With Old Canes, Christopher Crisci sounds happy to get away from the stately expanse of his other band, the Appleseed Cast. That energy soaks everything on Feral Harmonic and results in a full-blooded, sweating sound. Of course, Crisci doesn’t move to anything stripped-down here, but the big sounds he makes clatter rather than roll. They’re coated in burrs and rough edges. Cymbals, horns, and keys mesh together into rocky walls for his voice to bounce off of and, occasionally, crack through.
The best stuff here—“Little Bird Courage”, “Trust”, and “Under”—shows the simple song imbedded in that crashing and lets its melody and feeling come through. These songs come alive when you get the jangle of his acoustic guitar and the train-drive of the snare work. Since Crisci recorded much of this alone, you can feel the need for another ear: As the album moves on, the clatter takes over, and the songs that sound so vital up front start to get lost in the storm. Feral Harmonic is a solid sound, and a nice shift for Crisci’s instrumental talents, but as the songs slip away, as that energy moves from focus to, yes, feral, you might find yourself getting lost, too.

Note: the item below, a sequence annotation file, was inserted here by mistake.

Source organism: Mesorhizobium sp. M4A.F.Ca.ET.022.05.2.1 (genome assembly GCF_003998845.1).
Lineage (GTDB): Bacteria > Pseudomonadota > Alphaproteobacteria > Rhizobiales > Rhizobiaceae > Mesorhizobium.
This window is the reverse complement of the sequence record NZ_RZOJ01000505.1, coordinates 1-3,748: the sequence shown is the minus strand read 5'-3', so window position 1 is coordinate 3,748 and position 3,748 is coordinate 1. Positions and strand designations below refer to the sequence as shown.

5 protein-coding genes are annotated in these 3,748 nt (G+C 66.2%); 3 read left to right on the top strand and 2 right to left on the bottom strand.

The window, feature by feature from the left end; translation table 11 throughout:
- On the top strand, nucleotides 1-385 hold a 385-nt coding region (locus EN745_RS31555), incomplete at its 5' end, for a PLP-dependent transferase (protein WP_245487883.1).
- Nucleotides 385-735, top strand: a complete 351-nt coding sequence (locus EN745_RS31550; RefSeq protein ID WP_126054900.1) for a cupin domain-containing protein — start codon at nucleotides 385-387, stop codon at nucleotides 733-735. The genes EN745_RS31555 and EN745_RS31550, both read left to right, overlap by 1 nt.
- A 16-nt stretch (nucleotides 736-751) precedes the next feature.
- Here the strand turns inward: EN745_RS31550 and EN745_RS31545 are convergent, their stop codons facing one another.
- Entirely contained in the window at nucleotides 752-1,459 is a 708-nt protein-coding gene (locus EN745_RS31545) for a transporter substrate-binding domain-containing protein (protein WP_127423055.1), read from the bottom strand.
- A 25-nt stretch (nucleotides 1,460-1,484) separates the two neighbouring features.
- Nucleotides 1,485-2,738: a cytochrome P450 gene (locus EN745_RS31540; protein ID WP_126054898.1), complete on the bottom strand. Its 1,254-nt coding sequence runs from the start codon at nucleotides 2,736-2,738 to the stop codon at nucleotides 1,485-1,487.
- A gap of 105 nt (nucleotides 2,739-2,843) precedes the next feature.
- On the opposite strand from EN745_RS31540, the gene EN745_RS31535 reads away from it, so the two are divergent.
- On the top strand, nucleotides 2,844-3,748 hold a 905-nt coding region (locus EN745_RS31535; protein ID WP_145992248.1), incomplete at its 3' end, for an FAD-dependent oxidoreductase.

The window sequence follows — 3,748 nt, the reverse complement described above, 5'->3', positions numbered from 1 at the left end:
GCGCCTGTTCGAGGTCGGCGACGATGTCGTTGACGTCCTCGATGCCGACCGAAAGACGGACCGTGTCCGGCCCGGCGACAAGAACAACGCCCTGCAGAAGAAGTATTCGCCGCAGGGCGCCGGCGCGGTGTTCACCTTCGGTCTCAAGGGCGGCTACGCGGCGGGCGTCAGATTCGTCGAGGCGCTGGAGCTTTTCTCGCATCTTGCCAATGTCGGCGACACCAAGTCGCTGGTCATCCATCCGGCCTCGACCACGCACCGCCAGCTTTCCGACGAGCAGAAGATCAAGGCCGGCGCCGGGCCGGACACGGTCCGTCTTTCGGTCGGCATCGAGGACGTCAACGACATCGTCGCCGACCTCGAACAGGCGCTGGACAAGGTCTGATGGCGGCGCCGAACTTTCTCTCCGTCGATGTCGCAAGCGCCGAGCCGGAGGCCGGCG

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// Sound Affects
"History repeats the old conceits, the glib replies, the same defeats. Keep your finger on important issues, and keep listening to the 275th most acclaimed album of all time. A 1982 masterpiece is this week's Counterbalance.READ the article